Now that Halloween is over, most of the United States have about six months of cold weather to look forward to. While it may not so too appealing, cold weather can be an asset to a tone of a movie. Snow and ice are a force to be reckoned with and wide-open white landscapes can be an amazing backdrop for your setting. Here’s our picks for the best cold weather movies. VOTE for your favorite at the bottom.
Dan’s Pick – The Grey
In this day and age in film history we see protagonists fight all kinds of things: monsters, psychopaths, even themselves, but the one enemy that can’t be fought is Mother Nature herself. How can someone combat against a hurricane or tidal waves or the weather of the world? The answer: they can’t.
There’s something so primal when watching a movie where the main characters have to struggle to survive against the elements. For instance, The Grey pits everyone’s favorite 60 year old action star Liam Neeson against not only a pack of wolves but also against the Alaskan tundra. After his plane crashes in the middle of no where, we watch as Neeson and his rag tag group of survivors march to find civilization. Along the way the group battles the terrain, animals, and the sub-zero temperatures and one member actually freezes to death which is a death you rarely see in movies anymore and I think it needs to make a comeback into pop-culture.
Mark’s Pick – The Girl With the Dragon Tattoo
You will find the word ‘chilling’ in most reviews for movies in the thriller genre, and in no movie is that term more apt than The Girl with the Dragon Tattoo. Both the Swedish and American versions capture the uncompromising feel of winter in Sweden, which subconsciously makes the audience feel more tense than usual. There’s something beautiful, yet terrifying, about a location that can be overwhelmed by blizzard in a blink of an eye, especially when you are searching for a psychopath. If this movie was set in any other season, I don’t think it would have the same impact. The weather is almost as vital as the plot.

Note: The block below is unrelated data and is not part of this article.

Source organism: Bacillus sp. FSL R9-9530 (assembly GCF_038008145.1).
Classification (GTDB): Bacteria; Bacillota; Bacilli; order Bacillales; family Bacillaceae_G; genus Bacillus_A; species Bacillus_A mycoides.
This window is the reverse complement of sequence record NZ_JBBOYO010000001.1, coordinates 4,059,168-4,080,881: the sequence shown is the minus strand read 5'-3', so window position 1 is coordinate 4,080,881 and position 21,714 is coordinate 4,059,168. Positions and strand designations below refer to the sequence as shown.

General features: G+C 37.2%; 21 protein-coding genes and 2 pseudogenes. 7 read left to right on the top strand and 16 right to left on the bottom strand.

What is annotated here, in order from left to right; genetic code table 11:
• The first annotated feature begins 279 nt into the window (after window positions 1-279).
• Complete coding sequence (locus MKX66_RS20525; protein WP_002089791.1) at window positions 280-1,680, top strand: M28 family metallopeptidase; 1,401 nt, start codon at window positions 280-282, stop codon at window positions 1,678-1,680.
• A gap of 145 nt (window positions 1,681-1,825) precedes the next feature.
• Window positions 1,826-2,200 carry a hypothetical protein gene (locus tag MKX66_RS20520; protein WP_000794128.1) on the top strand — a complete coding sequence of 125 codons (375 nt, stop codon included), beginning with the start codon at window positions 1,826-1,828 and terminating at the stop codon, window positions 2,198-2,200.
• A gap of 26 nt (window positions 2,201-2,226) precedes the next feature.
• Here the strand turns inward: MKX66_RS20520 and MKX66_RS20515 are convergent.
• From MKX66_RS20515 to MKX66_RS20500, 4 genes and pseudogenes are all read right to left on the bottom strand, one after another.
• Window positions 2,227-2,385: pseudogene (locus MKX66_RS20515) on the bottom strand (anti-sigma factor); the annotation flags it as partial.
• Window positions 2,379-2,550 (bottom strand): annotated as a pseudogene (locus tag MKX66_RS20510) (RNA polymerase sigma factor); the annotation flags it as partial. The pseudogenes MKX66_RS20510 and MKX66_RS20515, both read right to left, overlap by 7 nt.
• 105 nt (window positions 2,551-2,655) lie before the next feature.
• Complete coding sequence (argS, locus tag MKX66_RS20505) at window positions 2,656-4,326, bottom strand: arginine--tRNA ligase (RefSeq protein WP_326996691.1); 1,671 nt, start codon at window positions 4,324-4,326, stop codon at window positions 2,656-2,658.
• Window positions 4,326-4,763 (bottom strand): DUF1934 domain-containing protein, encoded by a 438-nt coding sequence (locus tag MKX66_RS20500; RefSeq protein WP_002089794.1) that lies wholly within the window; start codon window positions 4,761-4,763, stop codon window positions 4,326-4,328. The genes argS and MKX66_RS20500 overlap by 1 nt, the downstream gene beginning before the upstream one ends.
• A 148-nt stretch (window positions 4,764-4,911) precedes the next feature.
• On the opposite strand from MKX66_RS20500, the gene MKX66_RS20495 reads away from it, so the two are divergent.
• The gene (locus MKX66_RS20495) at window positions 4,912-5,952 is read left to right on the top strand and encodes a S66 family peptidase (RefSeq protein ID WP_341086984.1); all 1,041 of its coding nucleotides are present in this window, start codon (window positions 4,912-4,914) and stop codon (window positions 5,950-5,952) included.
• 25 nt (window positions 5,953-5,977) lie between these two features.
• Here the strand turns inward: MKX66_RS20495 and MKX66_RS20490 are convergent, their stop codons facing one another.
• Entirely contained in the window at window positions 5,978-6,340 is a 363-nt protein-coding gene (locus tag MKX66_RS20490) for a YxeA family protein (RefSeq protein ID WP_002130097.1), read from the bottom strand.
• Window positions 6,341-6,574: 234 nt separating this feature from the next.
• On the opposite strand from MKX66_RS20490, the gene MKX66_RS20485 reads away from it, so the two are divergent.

While it is a cliché way to force your romantic leads to be trapped together, it is not as in your face in this film as you would think. The snow and sub-zero temperatures are a constant, not something that is mention in a one-off line. I really hate when movies have a character say, ‘boy, it’s getting really cold out,’ thankfully that never happens in the movie. The Girl with the Dragon Tattoo is my Number 1 cold weather movie because it has as much to do with the tone of the movie as the writing and performances. It is rare when a basic crime thriller could only take place in one season, unless a season is explicitly named in the title, such as, ‘The Search for the Springtime Killer.’ That is what separates this film from the rest.
Anthony’s Pick – Fargo
It seems like when the Coen Brothers set out to make a movie, they think of the color scheme first and every thing else second. At the time, Fargo was by far their most violent film and to accentuate all the blood, the landscape is covered with snow for as far as the eye could see.
I can’t imagine what Fargo would be like if the movie had taken place during the summer months. The stark white setting mixed with the occasional splashes of blood red is a visual treat and the photography by legend Roger Deakins is incomparable.
It’s not just the visuals, however; the weather is almost a character. The bundled-up costuming just adds an extra bumpkin-ness to Marge Gunderson and the rest of the characters and Jerry Lundegard’s freak out while trying to scrape ice off his windshield is an all too relatable frustration.
What’s your favorite cold weather movie? Vote in the poll below or comment with your answer.